In case you didn’t notice — Enable has introduced new branded illustrations for the Enable product, reflecting every challenging aspect of the rebate management process!
Our company has grown and evolved over the years and we’ve come a long way from our humble beginnings in a stable block in 2000. For over a decade, our rebate management software has helped merchants, buying groups, wholesale distributors and retailers to drive mutually profitable growth with suppliers, whilst improving cash flow and reducing risk. We want our brand to continue to reflect our passion for innovation, and with illustrations emerging as a vital part of brand recognition and user experience, we felt it was time for a change.
We worked in close collaboration with Richard Bookey, Managing Director of Birmingham-based marketing services agency Go Bookey Ltd. Richard has over fourteen years of experience at global based advertising agencies, working with some of the biggest brands, in a variety of sectors. Through Go Bookey’s Art Buying contacts, Richard found 3D illustrator — AJ Jefferies, Director of MDI Digital and represented by Début Art. AJ has produced hundreds of high-end CG artworks and animations for commercial clients across the globe. His addition to the project gave us the much-needed experience required to establish how to bring the Enable brand to life.
We spoke with Richard and AJ to find out more about the creative process and what inspired them.
Why did Enable want to add illustrations to its branding?
Richard: Enable’s products are built on the premise of presenting information in an easy to digest way, so it makes sense for the brand to present itself with stylish and vibrant design. AJ from Début Art opened our eyes to the potential of having a level of fun and abstraction that just wouldn’t be possible with photography.
Some of the language around rebate management software, and IT solutions in general, can be quite dry and dense with lots of technical information. To overcome this subject matter challenge, we decided to inject it with some personality and humanity. Illustrations seemed like a fun way of telling our stories.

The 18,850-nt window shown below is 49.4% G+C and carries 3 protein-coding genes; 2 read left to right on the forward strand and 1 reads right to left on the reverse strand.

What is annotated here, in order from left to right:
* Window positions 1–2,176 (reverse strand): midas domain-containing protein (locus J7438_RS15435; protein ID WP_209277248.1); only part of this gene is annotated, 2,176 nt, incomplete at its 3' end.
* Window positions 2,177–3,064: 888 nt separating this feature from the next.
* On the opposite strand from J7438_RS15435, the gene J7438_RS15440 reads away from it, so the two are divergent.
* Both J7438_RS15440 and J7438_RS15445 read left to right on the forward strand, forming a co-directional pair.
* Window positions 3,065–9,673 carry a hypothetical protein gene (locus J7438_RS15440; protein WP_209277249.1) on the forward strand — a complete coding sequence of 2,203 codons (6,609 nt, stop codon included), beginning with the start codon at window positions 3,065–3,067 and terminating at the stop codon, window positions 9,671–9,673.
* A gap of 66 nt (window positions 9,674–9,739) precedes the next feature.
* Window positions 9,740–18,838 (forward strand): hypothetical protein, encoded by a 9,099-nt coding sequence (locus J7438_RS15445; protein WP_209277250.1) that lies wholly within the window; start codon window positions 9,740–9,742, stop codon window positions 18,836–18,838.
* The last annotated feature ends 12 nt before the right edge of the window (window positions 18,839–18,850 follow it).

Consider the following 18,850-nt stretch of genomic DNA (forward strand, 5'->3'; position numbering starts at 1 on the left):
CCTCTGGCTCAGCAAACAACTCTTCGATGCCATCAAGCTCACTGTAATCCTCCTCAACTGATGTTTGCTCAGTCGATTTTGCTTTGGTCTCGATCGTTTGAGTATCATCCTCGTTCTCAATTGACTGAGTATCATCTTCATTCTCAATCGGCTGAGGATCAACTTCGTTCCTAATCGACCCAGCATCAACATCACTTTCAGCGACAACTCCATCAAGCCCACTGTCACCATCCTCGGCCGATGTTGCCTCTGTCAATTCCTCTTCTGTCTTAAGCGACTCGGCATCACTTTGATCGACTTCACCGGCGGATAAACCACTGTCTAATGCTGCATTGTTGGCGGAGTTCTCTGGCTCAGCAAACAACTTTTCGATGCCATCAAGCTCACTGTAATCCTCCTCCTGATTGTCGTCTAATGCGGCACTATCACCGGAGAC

We don’t want to assume that on our prime piece of online real estate — the website — we have a captive audience that will process everything we want to say. That would be taking our audience for granted. Having entertaining characters and amusing scenes, with a little drama here and there, will pique the interest of the reader and encourage them to read on. We wanted to create an emotional response that would connect prospects, staff and customers to our brand. In short, to make us likable.
What’s the process of developing a branded illustration style?
Richard: The first step was identifying the eight web pages that we wanted to bring to life, then to identify an insight around which we could tell a story. For example, we were told that dealing with rebates when you don’t have Enable can have a degree of randomness to it, like throwing a dice. This led to ‘The Deal Game’ concept, which shows our characters negotiating a Snakes and Ladders game set in a warehouse.
Once we had the right scenes and headlines, we looked through hundreds of different animated styles, and eventually decided that going with 3D would give us the balance of sophistication and fun. It was important not to come across as too childish. Through Go Bookey’s Art Buying contacts we found one of the best 3D illustrators in the country — AJ from Début Art. His portfolio was very strong at character work, generating energy and personality even in static scenes.
Key for us was to give AJ enough of a steer to understand the brief, but not to limit his talent and imagination. It was important to align behind a visual style and character design before we started rendering full scenes. We aligned very quickly behind the distinctive and original people and world that he presented to us, and he worked very quickly in churning out the artworks, giving us opportunity for comment at each stage.